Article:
Microsoft has had a rocky few years in relation to the world’s most prominent Operating System (OS). The company continued support for the ever popular Windows XP for 12 years, includingextended support for 5 years, well into the lifecycle of Windows 8.
Following XP came Vista, an OS that was reportedly slower than its predecessor, and was criticised for its security flaws. XP is still more widely used. The next iteration, Windows 7, was primarily intended to be an incremental upgrade to the OS, addressing Vista’s critical reception, and specifically performance improvements.
The reception to Windows 8 was also mixed, with users lamenting the loss of the Start menu. The exploding tablet market inspired Microsoft to attempt an OS that was functional on both touchscreen and traditional hardware, a situation that didn’t require one of the most recognisable and used features of the OS.
The company said that 4 million users upgraded to Windows 8 during the weekend after its release, which CNET says was well below Microsoft’s internal projections and was described inside the company as disappointing. Microsoft announced that it sold 40 million licenses for Windows 8 in the first month, surpassing the pace of Windows 7.
The newest release of the omnipresent operating system, Windows 10, is touted by the industry giant as “familiar and easy to use, with lots of similarities to Windows 7 including the Start menu. It starts up and resumes fast, has more built-in security to help keep you safe, and is designed to work with software and hardware you already have.”
The reception to Windows 10 has been littered with security concerns, from all corners of the market. Microsoft is in an ongoing battle to perfect a seamless user interface, with a platform that tailors itself to your habits. To achieve a seamless experience the device has to learn about your preferences, and record them, and store them.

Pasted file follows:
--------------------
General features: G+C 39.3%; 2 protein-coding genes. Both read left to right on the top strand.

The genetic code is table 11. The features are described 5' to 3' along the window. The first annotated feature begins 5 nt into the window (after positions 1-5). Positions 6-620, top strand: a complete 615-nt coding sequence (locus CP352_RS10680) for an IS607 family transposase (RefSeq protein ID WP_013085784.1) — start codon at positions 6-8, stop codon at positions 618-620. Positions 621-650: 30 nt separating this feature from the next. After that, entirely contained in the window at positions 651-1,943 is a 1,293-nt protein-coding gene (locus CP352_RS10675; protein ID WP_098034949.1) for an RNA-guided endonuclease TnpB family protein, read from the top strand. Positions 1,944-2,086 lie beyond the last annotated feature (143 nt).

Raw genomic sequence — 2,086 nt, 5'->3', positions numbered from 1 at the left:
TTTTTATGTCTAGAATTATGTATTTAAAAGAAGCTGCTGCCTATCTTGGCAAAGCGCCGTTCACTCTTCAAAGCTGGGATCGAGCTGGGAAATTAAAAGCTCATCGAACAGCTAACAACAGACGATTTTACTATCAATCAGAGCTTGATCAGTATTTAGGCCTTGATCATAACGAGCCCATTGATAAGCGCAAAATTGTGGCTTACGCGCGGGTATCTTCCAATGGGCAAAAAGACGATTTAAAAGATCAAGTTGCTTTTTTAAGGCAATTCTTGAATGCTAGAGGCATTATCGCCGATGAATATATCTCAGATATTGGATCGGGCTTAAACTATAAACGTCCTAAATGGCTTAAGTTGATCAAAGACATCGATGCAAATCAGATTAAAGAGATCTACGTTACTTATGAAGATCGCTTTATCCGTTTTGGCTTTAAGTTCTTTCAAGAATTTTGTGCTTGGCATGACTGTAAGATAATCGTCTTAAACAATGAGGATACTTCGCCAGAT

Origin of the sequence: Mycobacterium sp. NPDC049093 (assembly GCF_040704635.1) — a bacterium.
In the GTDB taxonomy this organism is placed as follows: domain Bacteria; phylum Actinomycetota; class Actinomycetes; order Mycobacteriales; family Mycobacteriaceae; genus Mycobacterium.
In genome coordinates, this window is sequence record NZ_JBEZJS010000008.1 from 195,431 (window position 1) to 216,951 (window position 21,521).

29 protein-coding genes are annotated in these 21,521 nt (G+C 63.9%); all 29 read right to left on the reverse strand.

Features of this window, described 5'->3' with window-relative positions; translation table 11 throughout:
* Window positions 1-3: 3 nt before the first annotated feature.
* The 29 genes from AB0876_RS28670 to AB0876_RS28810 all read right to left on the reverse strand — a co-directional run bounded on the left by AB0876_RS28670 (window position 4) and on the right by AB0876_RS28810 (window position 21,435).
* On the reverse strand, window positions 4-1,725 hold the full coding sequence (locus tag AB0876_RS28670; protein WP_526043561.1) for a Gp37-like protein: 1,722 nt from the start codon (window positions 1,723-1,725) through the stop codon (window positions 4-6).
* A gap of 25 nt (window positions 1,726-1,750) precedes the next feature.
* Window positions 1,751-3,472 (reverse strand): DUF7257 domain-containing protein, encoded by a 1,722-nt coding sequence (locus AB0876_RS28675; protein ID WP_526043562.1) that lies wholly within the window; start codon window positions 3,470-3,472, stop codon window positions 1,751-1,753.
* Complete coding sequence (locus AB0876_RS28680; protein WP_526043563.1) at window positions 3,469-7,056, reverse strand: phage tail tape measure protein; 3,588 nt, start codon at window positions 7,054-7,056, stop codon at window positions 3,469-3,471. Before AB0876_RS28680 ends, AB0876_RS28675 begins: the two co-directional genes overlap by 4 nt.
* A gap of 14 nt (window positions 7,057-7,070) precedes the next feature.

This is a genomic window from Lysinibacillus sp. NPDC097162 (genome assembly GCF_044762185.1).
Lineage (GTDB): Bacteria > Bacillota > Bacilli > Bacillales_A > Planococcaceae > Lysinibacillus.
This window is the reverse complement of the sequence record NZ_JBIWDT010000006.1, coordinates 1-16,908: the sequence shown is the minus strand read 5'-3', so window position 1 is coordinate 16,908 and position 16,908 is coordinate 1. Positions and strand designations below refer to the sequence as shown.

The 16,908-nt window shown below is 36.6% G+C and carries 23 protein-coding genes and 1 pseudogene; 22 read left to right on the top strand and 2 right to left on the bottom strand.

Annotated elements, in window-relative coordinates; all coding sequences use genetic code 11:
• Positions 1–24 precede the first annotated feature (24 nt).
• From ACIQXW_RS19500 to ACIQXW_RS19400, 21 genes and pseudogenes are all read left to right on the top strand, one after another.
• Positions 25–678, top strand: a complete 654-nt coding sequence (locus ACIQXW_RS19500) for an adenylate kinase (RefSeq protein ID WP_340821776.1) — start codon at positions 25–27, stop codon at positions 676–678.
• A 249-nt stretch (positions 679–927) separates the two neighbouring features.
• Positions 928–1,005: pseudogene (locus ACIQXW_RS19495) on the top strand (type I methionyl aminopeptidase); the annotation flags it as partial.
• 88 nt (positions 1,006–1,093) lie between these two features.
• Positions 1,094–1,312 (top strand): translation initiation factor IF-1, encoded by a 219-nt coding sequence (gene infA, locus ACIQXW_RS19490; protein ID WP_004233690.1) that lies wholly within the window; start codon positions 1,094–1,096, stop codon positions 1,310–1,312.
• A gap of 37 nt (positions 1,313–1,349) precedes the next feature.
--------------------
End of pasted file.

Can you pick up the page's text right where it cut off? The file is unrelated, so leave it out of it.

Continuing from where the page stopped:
Accessing personal information, including address books, calendars or even the camera on a device is common for programs and apps. More often than not this is made clear during installation, with a proactive accept or decline option.
Hundreds of commenters on social media sites have criticised the default settings in Windows 10. When signing in with a Microsoft account, the OS syncs some of your settings and data with Microsoft servers, including “web browser history, favorites, and websites you have open,” as well as “saved app, website, mobile hotspot, and Wi-Fi network names and passwords.” Users can deactivate this transfer to the Microsoft servers by changing their settings, but there is no warning that this occurs, and users are not clearly made aware of this during the operating systems installation.
Microsoft’s response to these critiques does shows a clear appreciation for security, “We use a variety of security technologies and procedures to help protect your personal information from unauthorized access, use or disclosure. For example, all data sent from Cortana to Microsoft is encrypted in transit and we store the personal information you provide on computer systems that have limited access and are in controlled facilities.”
For Bitcoin users specifically, this data collection threat is two-fold. Assuming that basic security on the Windows 10 isn’t compromised, which is too soon to say, the privacy threat means that not only do third parties have new and powerful access to all the data on your computer, but hackers will also have larger stores of information about users to access.
When Edward Snowden revealed the PRISM program to the world in 2013, Microsoft wasspecifically mentioned as a source that the NSA is collecting data from, through many of their products like Outlook, Hotmail, their cloud service Skydrive, and especially Skype.
Although Microsoft appears to be conscious of the security concerns around the transmission and storage of personal data, concentrating all of this personal data about yourself into easily searched locations in your operating system, and centralized server locations, makes it an easy target for hackers.
As time marches on, and especially as bitcoin’s price goes up, more and more malware is writtento target bitcoin wallets on devices like PCs. These storehouses of personal data make it easier to find your private key, and even if the key isn’t present, it can let hackers know you have bitcoins and possibly give them something of yours to ransom in exchange for the bitcoins they know you have.